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Marantz SR6009 DAC?

BrianZ

Active Member
I'd like to know which DAC I have in this receiver, but can't find it anywhere. It's really odd. Should I take from this that it's not an aspect of the unit that they're particularly proud of? Anyway, does anyone know?
 

Flint

Dog Faced Pony Soldier
Superstar
While at one time there were clearly audible differences between DACs, that period of our audio history ended in the late 1990s and was all but gone by the early 2000s. This receiver came out in the 2014 timeframe where the difference between DACs was virtually impossible to tell apart except on the most high end systems in perfect rooms with listeners who were trained to hear those very minute differences. They do list which DSP they are using, which is good.

I would argue that even with the finest headphones you'd be hard pressed to notice which DAC they used given the other limitations of the receiver such as noise floor, processing, and amps.
 

Dentman

Well-Known Member
I'd like to know which DAC I have in this receiver, but can't find it anywhere. It's really odd. Should I take from this that it's not an aspect of the unit that they're particularly proud of? Anyway, does anyone know?
They might be Burr Browns, same as in Denon. Well at least that's what Denon used years back. If so the Dac is the least of your worries.
 

BrianZ

Active Member
Thanks, fellas. (sorry, I forgot to respond earlier)

Around the web I've read many people saying exactly what Flint's said, and I trust it in general. I have assumed there's a great deal of placebo at work in the area of $1000+ DAC's. But what about something like a phone or laptop? I am quite sure I hear some extra life when I use any decent external USB DAC (like the $50-100 types), compared to using my phone's headphone out jack. Of course I realize there's also the effect of bypassing the phone's headphone amp (likely quite cheap) in this scenario.

Anyway, the real reason I decided to ask is this:
My main source is a 1st Gen FiiO X3, which has 3 output options: headphone, line-out, and coax digital. For years I have been very happy with the sound of the X3's line-out (Wolfson DAC) into the RCA aux input of my receiver. But it just occured to me to try the digital out and see how the Marantz's DAC compares. I swear I hear a little more energy in the high end going this route, albeit subtle. But it's also a bit louder so that may be all I'm hearing, I dunno. I also may be influenced by everything I've always read about the warm/smooth nature of the Wolfson DAC. Who knows.

Last point/question:
DAC quality aside, how about what people always say about the difference in character of all the premium DACs? Wolfson, warm; Sabre, clinical, Burr Brown, whatever; Cirrus, whatever, etc. Is that all kinda bunk now?

Really last point:
I don't care what anyone says about any of the above, some day soon I'm getting a Modi/Loki/Magni Schitt stack because I just wanna. And whether it's true or not, my HD600's will sound way better. Period.
 

PaulyT

Behind the Curtain
Staff member
Administrator
Moderator
Superstar
I'm getting a Modi/Loki/Magni Schitt stack because I just wanna. And whether it's true or not, my HD600's will sound way better. Period.
:laughing: Go for it. Really it comes down to personal experience and exploration. It's hard to be purely objective in this hobby. Enjoy the experiments, and learn what you can.
 

Flint

Dog Faced Pony Soldier
Superstar
Thanks, fellas. (sorry, I forgot to respond earlier)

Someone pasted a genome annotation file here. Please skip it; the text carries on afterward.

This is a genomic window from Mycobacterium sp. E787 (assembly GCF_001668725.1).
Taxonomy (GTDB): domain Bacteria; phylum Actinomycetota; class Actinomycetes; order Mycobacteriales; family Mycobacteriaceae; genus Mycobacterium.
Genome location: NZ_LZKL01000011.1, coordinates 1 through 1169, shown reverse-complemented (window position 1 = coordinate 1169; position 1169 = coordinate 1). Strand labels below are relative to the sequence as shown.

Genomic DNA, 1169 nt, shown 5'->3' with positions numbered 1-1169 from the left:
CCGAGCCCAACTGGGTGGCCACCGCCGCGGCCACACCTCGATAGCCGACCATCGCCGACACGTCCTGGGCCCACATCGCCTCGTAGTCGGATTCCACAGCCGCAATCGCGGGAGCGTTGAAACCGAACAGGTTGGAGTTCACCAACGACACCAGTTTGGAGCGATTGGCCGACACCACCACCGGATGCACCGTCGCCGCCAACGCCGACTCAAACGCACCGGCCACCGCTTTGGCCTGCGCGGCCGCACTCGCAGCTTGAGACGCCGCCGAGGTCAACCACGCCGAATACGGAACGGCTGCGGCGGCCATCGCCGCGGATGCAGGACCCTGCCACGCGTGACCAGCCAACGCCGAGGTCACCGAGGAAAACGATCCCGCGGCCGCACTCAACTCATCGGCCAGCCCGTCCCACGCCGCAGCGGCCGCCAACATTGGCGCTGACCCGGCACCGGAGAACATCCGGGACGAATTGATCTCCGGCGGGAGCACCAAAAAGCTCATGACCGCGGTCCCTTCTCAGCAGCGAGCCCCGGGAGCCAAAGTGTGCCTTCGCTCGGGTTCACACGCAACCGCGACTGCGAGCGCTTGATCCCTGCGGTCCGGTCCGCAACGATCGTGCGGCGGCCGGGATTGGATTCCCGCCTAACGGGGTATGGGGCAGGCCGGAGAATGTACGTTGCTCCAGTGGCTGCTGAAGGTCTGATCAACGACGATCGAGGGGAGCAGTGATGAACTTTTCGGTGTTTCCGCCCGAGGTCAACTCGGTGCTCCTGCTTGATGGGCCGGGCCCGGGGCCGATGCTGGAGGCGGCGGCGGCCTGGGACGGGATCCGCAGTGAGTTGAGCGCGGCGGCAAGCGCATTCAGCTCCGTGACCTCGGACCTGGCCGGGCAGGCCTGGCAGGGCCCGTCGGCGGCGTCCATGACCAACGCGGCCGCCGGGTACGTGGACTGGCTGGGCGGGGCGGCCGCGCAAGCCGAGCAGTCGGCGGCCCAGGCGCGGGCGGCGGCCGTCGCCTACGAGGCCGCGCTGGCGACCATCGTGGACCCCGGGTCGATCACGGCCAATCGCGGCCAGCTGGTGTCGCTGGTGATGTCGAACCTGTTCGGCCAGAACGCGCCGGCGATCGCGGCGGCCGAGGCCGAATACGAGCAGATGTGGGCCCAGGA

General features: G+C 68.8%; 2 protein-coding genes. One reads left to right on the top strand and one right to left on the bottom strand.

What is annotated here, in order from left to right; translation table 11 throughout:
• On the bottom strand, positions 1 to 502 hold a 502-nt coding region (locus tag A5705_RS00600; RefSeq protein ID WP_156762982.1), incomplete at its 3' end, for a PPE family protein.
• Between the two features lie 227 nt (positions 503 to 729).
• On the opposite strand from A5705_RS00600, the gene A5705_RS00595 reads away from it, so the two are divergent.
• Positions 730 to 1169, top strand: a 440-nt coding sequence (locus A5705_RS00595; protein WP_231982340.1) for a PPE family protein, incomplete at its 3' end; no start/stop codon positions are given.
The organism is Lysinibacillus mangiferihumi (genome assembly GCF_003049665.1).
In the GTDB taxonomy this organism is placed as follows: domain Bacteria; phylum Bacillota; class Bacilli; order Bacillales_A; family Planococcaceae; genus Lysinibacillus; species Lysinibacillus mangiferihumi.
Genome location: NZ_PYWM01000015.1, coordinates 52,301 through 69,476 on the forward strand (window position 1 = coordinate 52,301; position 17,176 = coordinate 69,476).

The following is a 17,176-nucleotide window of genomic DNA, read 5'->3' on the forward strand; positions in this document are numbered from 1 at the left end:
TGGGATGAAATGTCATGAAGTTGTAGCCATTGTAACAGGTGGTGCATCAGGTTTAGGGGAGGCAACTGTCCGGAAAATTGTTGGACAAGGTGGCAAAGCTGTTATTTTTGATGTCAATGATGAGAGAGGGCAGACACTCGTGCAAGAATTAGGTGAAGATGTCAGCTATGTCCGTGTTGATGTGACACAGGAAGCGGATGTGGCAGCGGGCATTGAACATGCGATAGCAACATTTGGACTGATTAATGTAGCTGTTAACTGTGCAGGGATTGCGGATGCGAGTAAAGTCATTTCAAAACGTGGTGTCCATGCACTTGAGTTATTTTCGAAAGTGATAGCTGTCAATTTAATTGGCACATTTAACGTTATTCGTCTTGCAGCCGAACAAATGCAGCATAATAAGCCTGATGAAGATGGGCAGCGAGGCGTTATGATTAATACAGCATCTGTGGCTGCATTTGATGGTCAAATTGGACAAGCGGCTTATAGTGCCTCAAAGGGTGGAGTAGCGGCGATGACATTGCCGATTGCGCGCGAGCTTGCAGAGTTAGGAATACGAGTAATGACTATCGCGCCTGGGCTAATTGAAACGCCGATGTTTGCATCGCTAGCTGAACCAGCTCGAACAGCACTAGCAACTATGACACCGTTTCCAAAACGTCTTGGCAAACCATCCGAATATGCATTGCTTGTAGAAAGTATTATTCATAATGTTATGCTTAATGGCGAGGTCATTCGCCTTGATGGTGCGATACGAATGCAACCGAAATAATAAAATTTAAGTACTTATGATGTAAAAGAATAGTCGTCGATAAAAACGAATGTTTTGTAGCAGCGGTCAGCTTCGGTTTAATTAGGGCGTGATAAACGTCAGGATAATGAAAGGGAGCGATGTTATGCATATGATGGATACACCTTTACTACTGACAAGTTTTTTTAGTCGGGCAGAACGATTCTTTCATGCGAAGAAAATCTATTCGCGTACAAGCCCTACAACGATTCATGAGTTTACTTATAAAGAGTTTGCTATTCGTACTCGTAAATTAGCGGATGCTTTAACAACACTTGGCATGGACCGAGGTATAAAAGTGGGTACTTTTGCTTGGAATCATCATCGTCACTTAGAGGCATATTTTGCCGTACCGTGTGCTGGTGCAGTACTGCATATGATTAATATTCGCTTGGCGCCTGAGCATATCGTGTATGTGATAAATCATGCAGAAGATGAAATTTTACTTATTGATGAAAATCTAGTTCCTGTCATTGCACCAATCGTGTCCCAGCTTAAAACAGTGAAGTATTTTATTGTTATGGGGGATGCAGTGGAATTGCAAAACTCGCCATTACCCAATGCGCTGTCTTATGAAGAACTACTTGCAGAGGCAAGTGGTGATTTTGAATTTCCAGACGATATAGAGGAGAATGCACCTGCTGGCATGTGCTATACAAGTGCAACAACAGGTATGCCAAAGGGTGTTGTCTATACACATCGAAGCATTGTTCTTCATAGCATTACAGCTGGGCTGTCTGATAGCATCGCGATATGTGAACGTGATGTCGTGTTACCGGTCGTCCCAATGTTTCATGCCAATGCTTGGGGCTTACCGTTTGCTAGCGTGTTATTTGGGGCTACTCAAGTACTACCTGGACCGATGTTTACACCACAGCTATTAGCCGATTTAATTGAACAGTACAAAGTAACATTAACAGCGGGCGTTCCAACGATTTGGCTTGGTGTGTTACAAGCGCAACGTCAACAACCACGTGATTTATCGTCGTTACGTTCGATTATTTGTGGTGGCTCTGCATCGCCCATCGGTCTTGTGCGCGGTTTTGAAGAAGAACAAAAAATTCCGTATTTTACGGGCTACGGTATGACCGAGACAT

Around the web I've read many people saying exactly what Flint's said, and I trust it in general. I have assumed there's a great deal of placebo at work in the area of $1000+ DAC's. But what about something like a phone or laptop? I am quite sure I hear some extra life when I use any decent external USB DAC (like the $50-100 types), compared to using my phone's headphone out jack. Of course I realize there's also the effect of bypassing the phone's headphone amp (likely quite cheap) in this scenario.

Anyway, the real reason I decided to ask is this:
My main source is a 1st Gen FiiO X3, which has 3 output options: headphone, line-out, and coax digital. For years I have been very happy with the sound of the X3's line-out (Wolfson DAC) into the RCA aux input of my receiver. But it just occured to me to try the digital out and see how the Marantz's DAC compares. I swear I hear a little more energy in the high end going this route, albeit subtle. But it's also a bit louder so that may be all I'm hearing, I dunno. I also may be influenced by everything I've always read about the warm/smooth nature of the Wolfson DAC. Who knows.

Last point/question:
DAC quality aside, how about what people always say about the difference in character of all the premium DACs? Wolfson, warm; Sabre, clinical, Burr Brown, whatever; Cirrus, whatever, etc. Is that all kinda bunk now?

Really last point:
I don't care what anyone says about any of the above, some day soon I'm getting a Modi/Loki/Magni Schitt stack because I just wanna. And whether it's true or not, my HD600's will sound way better. Period.

Any device CAN sound different from any other device. But the idea of "better" is rarely related to technical capability.

Remember that in every case of auditioning any component, a difference in listening level of as little as 0.5dB will be audible and almost always the louder component will be perceived as better. I even did a test in my recording studio back in the 1990s where I told people they were testing two amplifiers and all they were actually comparing was the same exact gear and I was merely switching a linear 0.8 dB pad in and out of the signal chain. Everyone who participated across the board perceived the louder signal to be better, most thought it was significantly better. Only one participant recognized that we were only comparing listening levels, but he was a trained listener.

So, you cannot make an honest "Apples to Apples" comparison of anything without ensuring the listening levels are exactly the same. I do it by using a voltmeter to measure the voltage at the speaker terminals while playing a 60Hz sine wave from the sources and adjusting until the voltages between the two items being tested are exactly the same - and I mean EXACTLY THE SAME.

Now, as for phones it is true that most phones use output circuits which can operate both as headphone amps and as line level amps without any work on your part to change the characteristics of the circuit. As such, while they can be incredibly good for what they are, I still believe a true line level output stage will outperform a mixed-mode output stage which can also drive headphones. In that case, a proper DAC would usually be an improvement. However, I deeply believe that a well made $50 DAC is every bit as good as a $1,000 audiophile DAC for the job of connecting a phone to a stereo system - assuming the only function of the unit is to convert the digital stream from the phone into a pure analog signal with no additional processing. In most cases, those costly high end DACs do many other things than merely convert digital to analog and those features might justify the added cost. Many also offer media streaming, Bluetooth connectivity, digital input switching, and some have outstanding headphone amps integrated into them. A cheap $50 DAC might not have all those things.